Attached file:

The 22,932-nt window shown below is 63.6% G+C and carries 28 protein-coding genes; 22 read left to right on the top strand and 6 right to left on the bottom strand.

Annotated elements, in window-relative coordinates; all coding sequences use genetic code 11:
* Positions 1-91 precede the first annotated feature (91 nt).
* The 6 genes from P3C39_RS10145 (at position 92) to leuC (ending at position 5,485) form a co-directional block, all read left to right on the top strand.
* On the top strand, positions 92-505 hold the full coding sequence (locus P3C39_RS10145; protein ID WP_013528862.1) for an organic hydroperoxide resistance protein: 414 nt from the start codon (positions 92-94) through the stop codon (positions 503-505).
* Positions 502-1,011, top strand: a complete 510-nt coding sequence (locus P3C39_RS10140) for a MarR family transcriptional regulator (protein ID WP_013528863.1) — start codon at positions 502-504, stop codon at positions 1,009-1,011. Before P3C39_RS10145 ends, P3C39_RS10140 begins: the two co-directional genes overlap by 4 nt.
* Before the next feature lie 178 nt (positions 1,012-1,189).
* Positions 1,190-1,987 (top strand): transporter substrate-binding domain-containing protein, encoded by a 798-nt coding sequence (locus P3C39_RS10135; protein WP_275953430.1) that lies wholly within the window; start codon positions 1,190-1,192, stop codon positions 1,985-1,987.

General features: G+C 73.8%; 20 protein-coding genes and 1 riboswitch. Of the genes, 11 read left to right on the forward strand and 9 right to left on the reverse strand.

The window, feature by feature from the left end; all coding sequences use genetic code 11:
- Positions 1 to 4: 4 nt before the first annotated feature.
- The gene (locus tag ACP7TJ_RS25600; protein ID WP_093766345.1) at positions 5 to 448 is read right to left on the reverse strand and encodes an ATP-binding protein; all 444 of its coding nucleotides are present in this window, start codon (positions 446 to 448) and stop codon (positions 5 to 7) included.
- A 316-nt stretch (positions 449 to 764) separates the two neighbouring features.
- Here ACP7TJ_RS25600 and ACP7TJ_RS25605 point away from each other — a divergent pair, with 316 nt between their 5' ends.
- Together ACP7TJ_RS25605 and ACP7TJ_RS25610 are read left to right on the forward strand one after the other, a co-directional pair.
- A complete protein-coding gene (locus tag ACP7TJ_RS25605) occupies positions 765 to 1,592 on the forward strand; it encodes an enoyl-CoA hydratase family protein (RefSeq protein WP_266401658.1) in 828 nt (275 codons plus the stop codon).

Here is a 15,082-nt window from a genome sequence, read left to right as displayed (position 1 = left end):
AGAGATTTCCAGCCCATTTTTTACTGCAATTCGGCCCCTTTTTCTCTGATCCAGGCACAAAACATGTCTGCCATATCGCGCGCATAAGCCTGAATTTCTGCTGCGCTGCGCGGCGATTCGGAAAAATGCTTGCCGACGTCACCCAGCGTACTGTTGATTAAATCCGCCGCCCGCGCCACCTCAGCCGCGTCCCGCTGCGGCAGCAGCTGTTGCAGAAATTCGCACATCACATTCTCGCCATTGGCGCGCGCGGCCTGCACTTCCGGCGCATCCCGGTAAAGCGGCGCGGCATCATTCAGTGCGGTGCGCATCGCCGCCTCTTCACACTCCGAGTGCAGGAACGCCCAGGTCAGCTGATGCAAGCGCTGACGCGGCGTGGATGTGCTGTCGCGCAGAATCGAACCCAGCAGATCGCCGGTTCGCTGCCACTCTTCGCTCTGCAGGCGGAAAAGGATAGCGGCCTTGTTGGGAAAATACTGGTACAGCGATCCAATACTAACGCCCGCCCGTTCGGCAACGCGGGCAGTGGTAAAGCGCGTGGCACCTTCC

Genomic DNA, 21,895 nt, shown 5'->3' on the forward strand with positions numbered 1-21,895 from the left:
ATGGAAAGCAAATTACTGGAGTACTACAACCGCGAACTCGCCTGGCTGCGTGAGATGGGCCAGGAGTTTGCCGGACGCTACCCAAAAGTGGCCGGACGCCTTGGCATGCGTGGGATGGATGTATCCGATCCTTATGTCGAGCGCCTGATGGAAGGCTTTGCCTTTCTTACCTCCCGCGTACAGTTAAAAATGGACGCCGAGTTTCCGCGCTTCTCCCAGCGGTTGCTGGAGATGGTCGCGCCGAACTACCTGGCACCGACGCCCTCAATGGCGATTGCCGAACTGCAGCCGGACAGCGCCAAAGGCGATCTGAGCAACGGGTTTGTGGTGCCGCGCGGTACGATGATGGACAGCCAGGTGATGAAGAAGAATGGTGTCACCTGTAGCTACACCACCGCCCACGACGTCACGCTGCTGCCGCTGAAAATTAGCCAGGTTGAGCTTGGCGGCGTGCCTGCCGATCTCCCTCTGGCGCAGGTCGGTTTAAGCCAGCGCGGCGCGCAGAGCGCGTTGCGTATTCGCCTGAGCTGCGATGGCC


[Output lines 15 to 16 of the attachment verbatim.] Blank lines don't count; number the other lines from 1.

- Together ACP7TJ_RS25605 and ACP7TJ_RS25610 are read left to right on the forward strand one after the other, a co-directional pair.
- A complete protein-coding gene (locus tag ACP7TJ_RS25605) occupies positions 765 to 1,592 on the forward strand; it encodes an enoyl-CoA hydratase family protein (RefSeq protein WP_266401658.1) in 828 nt (275 codons plus the stop codon).